Mail Archives: djgpp/1998/01/01/18:16:25

From: Tom Seddon <tom AT sunholme DOT demon DOT co DOT uk>
Newsgroups: comp.os.msdos.djgpp
Subject: Re: keyboard handlers
Date: Thu, 1 Jan 1998 20:27:56 +0000
Distribution: world
Message-ID: <9oY+qFAMx$>
References: <68729j$fj9$1 AT newsfep4 DOT sprintmail DOT com>
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To: djgpp AT delorie DOT com
DJ-Gateway: from newsgroup comp.os.msdos.djgpp

In article <68729j$fj9$1 AT newsfep4 DOT sprintmail DOT com>, Ionicis <"An
family<ionicis"> writes
>I'm pretty new at game programming in general, so I have MANY
>newbie-like questions.  So far, I've been using int 16h's functions to
>get my keyboard input.  Then I heard that I should write my own keyboard
>handler instead of the BIOS functions.  I read the article on keyboards
>in the PCGPE, and it says something about an interrupt 9 being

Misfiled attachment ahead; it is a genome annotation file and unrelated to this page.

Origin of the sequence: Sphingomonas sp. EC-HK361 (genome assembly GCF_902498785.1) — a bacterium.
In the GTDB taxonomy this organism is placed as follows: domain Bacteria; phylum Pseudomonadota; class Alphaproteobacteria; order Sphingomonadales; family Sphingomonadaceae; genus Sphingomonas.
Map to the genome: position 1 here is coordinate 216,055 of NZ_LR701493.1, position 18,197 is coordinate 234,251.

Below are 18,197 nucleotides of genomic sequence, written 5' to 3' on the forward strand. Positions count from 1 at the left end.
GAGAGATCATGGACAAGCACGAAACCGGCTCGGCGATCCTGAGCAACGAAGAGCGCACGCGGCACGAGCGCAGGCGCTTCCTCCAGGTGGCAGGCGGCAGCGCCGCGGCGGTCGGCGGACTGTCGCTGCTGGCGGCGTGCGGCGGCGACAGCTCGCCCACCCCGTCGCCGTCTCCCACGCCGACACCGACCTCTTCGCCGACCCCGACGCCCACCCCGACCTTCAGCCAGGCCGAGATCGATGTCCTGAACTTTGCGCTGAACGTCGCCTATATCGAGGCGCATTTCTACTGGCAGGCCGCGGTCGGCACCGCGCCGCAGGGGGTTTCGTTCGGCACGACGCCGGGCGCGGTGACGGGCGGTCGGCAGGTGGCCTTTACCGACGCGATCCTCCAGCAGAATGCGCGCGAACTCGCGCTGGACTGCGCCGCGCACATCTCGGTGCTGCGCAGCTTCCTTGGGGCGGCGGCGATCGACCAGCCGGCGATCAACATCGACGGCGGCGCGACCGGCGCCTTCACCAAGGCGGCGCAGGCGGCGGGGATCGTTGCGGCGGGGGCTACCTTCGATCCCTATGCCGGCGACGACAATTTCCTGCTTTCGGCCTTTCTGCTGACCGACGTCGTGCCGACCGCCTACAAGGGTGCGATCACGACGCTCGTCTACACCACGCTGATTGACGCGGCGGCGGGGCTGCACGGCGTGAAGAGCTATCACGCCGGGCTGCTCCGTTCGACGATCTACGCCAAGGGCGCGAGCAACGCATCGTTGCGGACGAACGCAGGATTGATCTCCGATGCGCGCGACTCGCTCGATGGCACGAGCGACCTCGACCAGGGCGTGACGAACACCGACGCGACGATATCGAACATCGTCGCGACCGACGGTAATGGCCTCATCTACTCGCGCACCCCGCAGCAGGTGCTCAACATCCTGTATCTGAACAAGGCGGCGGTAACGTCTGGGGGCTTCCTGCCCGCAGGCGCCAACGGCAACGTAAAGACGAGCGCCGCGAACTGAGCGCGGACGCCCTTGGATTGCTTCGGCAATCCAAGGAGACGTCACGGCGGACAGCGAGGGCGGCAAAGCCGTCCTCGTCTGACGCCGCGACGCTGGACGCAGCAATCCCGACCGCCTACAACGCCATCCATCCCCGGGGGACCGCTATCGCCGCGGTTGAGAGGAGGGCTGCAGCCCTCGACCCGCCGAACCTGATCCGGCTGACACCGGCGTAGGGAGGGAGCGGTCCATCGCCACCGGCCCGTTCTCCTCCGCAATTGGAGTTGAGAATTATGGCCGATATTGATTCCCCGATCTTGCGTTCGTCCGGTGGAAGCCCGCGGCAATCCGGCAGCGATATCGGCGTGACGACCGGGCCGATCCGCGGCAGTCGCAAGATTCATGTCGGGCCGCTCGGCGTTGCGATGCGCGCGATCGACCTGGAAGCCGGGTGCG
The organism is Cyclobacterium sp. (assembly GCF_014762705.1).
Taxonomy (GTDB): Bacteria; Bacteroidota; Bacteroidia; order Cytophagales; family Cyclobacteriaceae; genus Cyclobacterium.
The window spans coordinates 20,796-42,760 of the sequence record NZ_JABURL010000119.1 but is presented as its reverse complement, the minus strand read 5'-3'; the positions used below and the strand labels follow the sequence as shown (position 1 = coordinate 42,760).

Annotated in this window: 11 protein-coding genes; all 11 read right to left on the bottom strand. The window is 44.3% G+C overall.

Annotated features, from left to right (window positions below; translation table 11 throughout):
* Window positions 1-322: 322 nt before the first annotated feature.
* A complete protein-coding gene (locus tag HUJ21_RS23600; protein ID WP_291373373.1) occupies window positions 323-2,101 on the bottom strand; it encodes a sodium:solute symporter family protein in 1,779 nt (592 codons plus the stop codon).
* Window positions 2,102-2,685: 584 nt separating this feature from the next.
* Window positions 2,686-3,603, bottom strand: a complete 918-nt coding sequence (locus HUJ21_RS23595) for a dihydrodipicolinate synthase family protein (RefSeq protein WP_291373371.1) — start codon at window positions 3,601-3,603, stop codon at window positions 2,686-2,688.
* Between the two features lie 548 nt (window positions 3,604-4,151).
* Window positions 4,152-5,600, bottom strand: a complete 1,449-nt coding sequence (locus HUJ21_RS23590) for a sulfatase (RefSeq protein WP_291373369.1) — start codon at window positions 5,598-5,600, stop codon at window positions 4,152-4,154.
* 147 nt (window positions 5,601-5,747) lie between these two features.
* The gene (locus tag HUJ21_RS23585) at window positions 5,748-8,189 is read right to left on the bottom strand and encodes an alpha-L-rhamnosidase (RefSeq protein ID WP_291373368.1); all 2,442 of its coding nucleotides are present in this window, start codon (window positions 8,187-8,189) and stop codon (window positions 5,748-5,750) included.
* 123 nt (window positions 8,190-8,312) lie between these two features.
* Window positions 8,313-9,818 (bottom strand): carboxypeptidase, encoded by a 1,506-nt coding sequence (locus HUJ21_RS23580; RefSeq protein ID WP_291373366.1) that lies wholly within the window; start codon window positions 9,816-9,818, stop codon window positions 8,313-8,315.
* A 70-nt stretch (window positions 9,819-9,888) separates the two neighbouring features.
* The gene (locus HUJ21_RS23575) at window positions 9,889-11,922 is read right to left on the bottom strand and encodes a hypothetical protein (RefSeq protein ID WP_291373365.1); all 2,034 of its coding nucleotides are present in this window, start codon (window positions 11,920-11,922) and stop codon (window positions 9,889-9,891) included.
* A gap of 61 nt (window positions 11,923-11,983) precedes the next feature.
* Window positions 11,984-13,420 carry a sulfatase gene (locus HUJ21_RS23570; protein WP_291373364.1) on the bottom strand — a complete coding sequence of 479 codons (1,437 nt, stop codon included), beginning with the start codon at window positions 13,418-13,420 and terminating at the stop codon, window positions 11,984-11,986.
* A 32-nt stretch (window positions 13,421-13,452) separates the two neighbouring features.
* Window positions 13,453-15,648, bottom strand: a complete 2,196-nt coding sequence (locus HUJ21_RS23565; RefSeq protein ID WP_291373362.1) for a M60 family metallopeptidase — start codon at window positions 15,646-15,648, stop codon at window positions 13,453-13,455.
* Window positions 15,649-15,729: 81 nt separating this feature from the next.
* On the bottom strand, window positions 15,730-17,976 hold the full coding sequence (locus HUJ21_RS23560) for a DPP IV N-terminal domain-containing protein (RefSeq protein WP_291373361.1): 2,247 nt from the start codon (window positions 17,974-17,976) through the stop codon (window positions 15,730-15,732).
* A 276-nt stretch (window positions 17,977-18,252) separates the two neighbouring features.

>generated.  What the hell does this mean, and how can I check for an
>interrupt 9?  I suppose I need to learn more about how a computer's
>insides work, so is there I web site(s) where I can learn so?

You can download Allegro, an excellent graphics-sound-and-the-kitchen-
sink library which also features keyboard-handling routines. In your
program you can install the Allegro keyboard handler, and then use it in
two ways: with a buffer-type system, a la int 16h, or merely by checking
whether a certain key is pressed or released. (With this second method
you can detect multiple keypresses.) You don't have to know any of the
intimate details, although as always it wouldn't hurt :-)

You can download Allegro from:


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